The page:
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Oh, How I Hate to Get Up in the Morning

Irving Berlin
Lingua: Inglese

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‎[1918]‎
Una delle prime canzoni scritte da questo grandissimo compositore americano di origine russa.‎
Testo trovato su WWII In American Music




Come moltissimi altri sudditi di religione ebraica dell’Impero Russo, anche la famiglia di Irving ‎Berlin emigrò negli USA nel 1893 in ragione della miseria e anche dei progrom antisemiti che ‎all’epoca erano all’ordine del giorno da quelle parti.‎



Nel 1918 Irving ottenne la cittadinanza statunitense ma, purtroppo per lui, ciò coincise con la sua ‎chiamata alle armi. Per fortuna la guerra volgeva al termine e Berlin scampò alle trincee d’Europa. ‎
Tuttavia visse quel breve periodo da soldato con grande insofferenza verso le odiose ed assurde ‎regole della vita militare, in particolar modo l’atroce sveglia all’alba a suon di tromba su cui scrisse ‎questo allegro foxtrot molto apprezzato fra le truppe anche in seguito, durante la seconda guerra ‎mondiale.‎
C’è poi un episodio in specifico che ispirò a Berlin la scrittura del brano: un colonnello ebbe la ‎pessima idea di far suonare ai trombettieri un pezzo patriottico molto popolare all’epoca, "Over ‎There" di George M. Cohan's… I poveretti, un po’ perché negati, un po’ per la limitatezza del loro ‎strumento, diedero il tormento ai loro commilitoni esercitandosi continuamente ad eseguire il brano ‎richiesto dall’ufficiale… Il grande orecchio musicale di Berlin dovette risentirne in modo ‎particolare, tanto da arrivare ad invocare la soppressione di tutti i trombettieri!‎
C’è inoltre da dire che Berlin già all’epoca componeva a spron battuto, e fino alle prime ore del ‎mattino, per cui la sveglia all’alba doveva essere per lui una vera e propria tortura. Per sua fortuna ‎l’esercito si accorse subito del suo talento e lo incaricò di alcuni progetti per la raccolta di fondi, ‎dispensandolo dal terribile “reveille”‎

“There were a lot of things about army life I didn't like, and the thing I didn't like most of all ‎was reveille” (Irving Berlin, citato in “America's Songs: The Stories Behind the Songs of ‎Broadway, Hollywood, and Tin Pan Alley”, di Philip Furia, Michael Lasser, 2006)‎

‎“Oh, How I Hate to Get Up in the Morning” fu inclusa in alcune riviste di Broadway, come “Yip ‎Yip Yaphank” e “Ziegfeld Follies” (1918) e “This Is the Army” (1942). (fonte: en.wikipedia)
Oh, how I hate to get up in the morning!
Oh, how I'd love to remain in bed!
For the hardest blow of all is to hear the bugler call,
‎"You've got to get up. You've got to get up.
You've got to get up this morning."‎

Someday I'm going to murder the bugler.
Someday they're going to find him dead.
I'll amputate his reveille and step upon it heavily
And spend the rest of my life in bed.‎

Oh, how I hate to get up in the morning!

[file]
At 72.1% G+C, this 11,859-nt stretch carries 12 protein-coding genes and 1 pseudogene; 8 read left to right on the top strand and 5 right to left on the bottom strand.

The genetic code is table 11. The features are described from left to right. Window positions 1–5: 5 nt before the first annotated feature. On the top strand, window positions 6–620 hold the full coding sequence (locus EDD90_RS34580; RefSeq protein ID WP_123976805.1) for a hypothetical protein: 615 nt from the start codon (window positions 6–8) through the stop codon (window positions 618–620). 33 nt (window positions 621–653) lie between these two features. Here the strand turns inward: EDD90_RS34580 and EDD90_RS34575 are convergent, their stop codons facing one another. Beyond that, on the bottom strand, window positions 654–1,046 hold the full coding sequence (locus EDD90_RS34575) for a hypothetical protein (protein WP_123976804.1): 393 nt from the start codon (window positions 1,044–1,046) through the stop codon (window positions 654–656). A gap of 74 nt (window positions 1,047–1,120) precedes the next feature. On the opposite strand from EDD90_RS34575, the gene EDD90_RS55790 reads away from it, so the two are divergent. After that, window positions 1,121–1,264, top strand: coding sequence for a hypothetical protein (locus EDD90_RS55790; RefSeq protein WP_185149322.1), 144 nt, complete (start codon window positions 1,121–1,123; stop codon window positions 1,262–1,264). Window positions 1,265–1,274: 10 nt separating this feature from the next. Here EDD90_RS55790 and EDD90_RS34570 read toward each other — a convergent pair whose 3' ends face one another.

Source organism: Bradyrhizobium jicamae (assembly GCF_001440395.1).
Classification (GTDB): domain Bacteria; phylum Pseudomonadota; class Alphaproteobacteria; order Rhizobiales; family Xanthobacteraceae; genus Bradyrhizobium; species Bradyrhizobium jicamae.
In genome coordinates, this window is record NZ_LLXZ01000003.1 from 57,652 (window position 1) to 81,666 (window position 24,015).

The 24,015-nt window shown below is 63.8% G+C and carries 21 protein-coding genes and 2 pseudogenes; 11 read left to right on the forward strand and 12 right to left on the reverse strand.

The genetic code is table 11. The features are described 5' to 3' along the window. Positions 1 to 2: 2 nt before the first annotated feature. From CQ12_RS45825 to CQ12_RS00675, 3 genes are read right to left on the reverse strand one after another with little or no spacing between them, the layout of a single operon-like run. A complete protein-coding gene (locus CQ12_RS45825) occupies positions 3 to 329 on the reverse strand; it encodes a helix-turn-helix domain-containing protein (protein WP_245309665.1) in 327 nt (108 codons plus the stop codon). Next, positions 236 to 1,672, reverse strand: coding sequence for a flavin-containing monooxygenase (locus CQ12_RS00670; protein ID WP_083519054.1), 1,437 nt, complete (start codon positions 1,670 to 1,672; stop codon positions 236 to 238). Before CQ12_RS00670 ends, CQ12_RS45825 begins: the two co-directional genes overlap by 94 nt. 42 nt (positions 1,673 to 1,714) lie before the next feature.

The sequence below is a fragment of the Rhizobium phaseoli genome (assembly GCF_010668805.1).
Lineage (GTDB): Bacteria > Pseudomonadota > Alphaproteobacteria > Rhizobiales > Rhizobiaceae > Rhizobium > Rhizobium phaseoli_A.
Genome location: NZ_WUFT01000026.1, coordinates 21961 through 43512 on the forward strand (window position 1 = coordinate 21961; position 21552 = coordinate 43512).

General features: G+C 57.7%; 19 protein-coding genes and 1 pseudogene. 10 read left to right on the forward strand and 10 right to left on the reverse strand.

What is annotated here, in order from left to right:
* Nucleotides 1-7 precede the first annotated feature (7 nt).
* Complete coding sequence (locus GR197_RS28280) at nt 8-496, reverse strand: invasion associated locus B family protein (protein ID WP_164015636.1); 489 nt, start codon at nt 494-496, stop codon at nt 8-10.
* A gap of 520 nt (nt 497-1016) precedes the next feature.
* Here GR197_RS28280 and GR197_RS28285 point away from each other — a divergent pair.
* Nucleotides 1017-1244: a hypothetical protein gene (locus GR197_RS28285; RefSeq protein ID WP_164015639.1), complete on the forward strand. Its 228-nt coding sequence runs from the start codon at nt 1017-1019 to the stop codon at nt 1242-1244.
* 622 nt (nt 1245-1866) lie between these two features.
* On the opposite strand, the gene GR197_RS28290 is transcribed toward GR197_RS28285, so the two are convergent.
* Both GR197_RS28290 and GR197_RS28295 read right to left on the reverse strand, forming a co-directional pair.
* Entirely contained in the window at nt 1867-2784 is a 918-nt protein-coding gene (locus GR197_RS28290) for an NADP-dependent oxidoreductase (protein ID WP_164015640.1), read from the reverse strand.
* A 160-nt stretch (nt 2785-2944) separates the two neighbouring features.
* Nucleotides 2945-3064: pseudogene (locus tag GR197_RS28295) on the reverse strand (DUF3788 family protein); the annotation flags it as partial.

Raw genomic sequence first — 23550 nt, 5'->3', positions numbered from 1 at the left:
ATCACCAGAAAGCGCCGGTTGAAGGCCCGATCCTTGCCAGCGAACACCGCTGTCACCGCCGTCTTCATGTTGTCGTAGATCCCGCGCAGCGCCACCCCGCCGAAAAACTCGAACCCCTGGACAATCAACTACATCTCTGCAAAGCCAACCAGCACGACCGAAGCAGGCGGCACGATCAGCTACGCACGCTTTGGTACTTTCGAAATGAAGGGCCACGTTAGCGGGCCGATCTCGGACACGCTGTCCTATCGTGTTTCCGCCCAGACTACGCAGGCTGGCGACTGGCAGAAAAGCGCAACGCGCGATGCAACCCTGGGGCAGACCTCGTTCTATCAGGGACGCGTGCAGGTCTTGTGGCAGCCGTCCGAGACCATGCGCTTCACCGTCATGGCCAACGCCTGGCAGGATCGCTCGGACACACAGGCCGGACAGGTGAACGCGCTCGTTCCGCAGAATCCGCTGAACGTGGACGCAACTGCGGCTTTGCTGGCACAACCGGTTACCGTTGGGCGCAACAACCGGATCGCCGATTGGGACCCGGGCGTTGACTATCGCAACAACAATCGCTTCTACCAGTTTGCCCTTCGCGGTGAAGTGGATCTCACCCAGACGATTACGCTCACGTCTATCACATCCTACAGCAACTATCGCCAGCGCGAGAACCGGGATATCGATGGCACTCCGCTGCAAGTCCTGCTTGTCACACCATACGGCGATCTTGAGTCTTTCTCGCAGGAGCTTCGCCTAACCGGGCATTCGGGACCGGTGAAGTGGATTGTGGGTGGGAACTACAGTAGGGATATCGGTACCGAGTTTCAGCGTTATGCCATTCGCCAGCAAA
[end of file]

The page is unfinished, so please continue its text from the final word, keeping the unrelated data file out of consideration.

Oh, how I'd love to remain in bed!
For the hardest blow of all is to hear the bugler call,
‎"You've got to get up. You've got to get up.
You've got to get up this morning."‎

Someday I'm going to murder the bugler.
Someday they're going to find him dead.
I'll amputate his reveille and step upon it heavily
And spend the rest of my life in bed.‎

inviata da Bartleby - 12/4/2012 - 09:14



Lingua: Italiano

Versione estesa della canzone trovata su ‎‎FirstWorldWar
OH, HOW I HATE TO GET UP IN THE MORNING

The other day I chanced to meet a soldier friend of mine,
He'd been in camp for sev'ral weeks and he was looking fine;
His muscles had developed and his cheeks were rosy red,
I asked him how he liked the life, and this is what he said:‎

‎"Oh! how I hate to get up in the morning,
Oh! how I'd love to remain in bed;
For the hardest blow of all, is to hear the bugler call;
You've got to get up, you've got to get up
You've got to get up this morning!
Some day I'm going to murder the bugler,
Some day they're going to find him dead;
I'll amputate his reveille, and step upon it heavily,
And spend the rest of my life in bed."‎

‎"Oh! how I hate to get up in the morning,
Oh! how I'd love to remain in bed;
For the hardest blow of all, is to hear the bugler call;
You've got to get up, you've got to get up
You've got to get up this morning!
Oh! boy the minute the battle is over,
Oh! boy the minute the foe is dead;
I'll put my uniform away, and move to Philadelphia,
And spend the rest of my life in bed."‎

A bugler in the army is the luckiest of men,
He wakes the boys at five and then goes back to bed again;
He doesn't have to blow again until the afternoon,
If ev'ry thing goes well with me I'll be a bugler soon.‎

‎"Oh! how I hate to get up in the morning,
Oh! how I'd love to remain in bed;
For the hardest blow of all, is to hear the bugler call;
You've got to get up, you've got to get up
You've got to get up this morning!
Some day I'm going to murder the bugler,
Some day they're going to find him dead;
I'll amputate his reveille, and step upon it heavily,
And spend the rest of my life in bed."‎

‎"Oh! how I hate to get up in the morning,
Oh! how I'd love to remain in bed;
For the hardest blow of all, is to hear the bugler call;
You've got to get up, you've got to get up
You've got to get up this morning!
Oh! boy the minute the battle is over,
Oh! boy the minute the foe is dead;
I'll put my uniform away, and move to Philadelphia,
And spend the rest of my life in bed."‎

inviata da Bartleby - 12/4/2012 - 09:27



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